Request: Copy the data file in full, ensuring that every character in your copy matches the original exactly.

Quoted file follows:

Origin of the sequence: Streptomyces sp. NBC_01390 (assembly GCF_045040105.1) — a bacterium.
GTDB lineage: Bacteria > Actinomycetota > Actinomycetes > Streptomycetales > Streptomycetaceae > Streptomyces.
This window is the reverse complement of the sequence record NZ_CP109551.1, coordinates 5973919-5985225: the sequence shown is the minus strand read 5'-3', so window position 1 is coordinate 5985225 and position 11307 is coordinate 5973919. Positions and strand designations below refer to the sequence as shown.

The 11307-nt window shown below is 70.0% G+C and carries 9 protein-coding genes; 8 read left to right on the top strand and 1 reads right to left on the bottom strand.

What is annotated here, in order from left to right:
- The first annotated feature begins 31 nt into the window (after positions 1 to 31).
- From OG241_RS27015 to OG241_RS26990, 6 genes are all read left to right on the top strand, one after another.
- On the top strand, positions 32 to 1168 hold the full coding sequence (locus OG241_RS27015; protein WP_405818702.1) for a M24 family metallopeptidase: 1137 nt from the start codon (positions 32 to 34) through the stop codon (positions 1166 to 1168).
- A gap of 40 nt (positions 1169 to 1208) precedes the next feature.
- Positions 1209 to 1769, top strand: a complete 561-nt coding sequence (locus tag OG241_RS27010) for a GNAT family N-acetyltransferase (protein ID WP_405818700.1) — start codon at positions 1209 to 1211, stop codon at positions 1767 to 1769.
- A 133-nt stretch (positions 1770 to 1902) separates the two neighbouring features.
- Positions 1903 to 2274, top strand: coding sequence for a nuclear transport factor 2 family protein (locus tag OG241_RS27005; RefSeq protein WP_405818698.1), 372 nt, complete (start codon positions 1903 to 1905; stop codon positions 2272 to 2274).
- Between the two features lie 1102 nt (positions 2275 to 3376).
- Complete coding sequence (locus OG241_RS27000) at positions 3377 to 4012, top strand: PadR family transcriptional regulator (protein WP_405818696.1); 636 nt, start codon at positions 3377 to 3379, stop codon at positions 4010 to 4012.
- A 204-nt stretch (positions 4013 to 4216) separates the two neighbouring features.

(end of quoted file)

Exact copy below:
Origin of the sequence: Streptomyces sp. NBC_01390 (assembly GCF_045040105.1) — a bacterium.
GTDB lineage: Bacteria > Actinomycetota > Actinomycetes > Streptomycetales > Streptomycetaceae > Streptomyces.
This window is the reverse complement of the sequence record NZ_CP109551.1, coordinates 5973919-5985225: the sequence shown is the minus strand read 5'-3', so window position 1 is coordinate 5985225 and position 11307 is coordinate 5973919. Positions and strand designations below refer to the sequence as shown.

The 11307-nt window shown below is 70.0% G+C and carries 9 protein-coding genes; 8 read left to right on the top strand and 1 reads right to left on the bottom strand.

What is annotated here, in order from left to right:
- The first annotated feature begins 31 nt into the window (after positions 1 to 31).
- From OG241_RS27015 to OG241_RS26990, 6 genes are all read left to right on the top strand, one after another.
- On the top strand, positions 32 to 1168 hold the full coding sequence (locus OG241_RS27015; protein WP_405818702.1) for a M24 family metallopeptidase: 1137 nt from the start codon (positions 32 to 34) through the stop codon (positions 1166 to 1168).
- A gap of 40 nt (positions 1169 to 1208) precedes the next feature.
- Positions 1209 to 1769, top strand: a complete 561-nt coding sequence (locus tag OG241_RS27010) for a GNAT family N-acetyltransferase (protein ID WP_405818700.1) — start codon at positions 1209 to 1211, stop codon at positions 1767 to 1769.
- A 133-nt stretch (positions 1770 to 1902) separates the two neighbouring features.
- Positions 1903 to 2274, top strand: coding sequence for a nuclear transport factor 2 family protein (locus tag OG241_RS27005; RefSeq protein WP_405818698.1), 372 nt, complete (start codon positions 1903 to 1905; stop codon positions 2272 to 2274).
- Between the two features lie 1102 nt (positions 2275 to 3376).
- Complete coding sequence (locus OG241_RS27000) at positions 3377 to 4012, top strand: PadR family transcriptional regulator (protein WP_405818696.1); 636 nt, start codon at positions 3377 to 3379, stop codon at positions 4010 to 4012.
- A 204-nt stretch (positions 4013 to 4216) separates the two neighbouring features.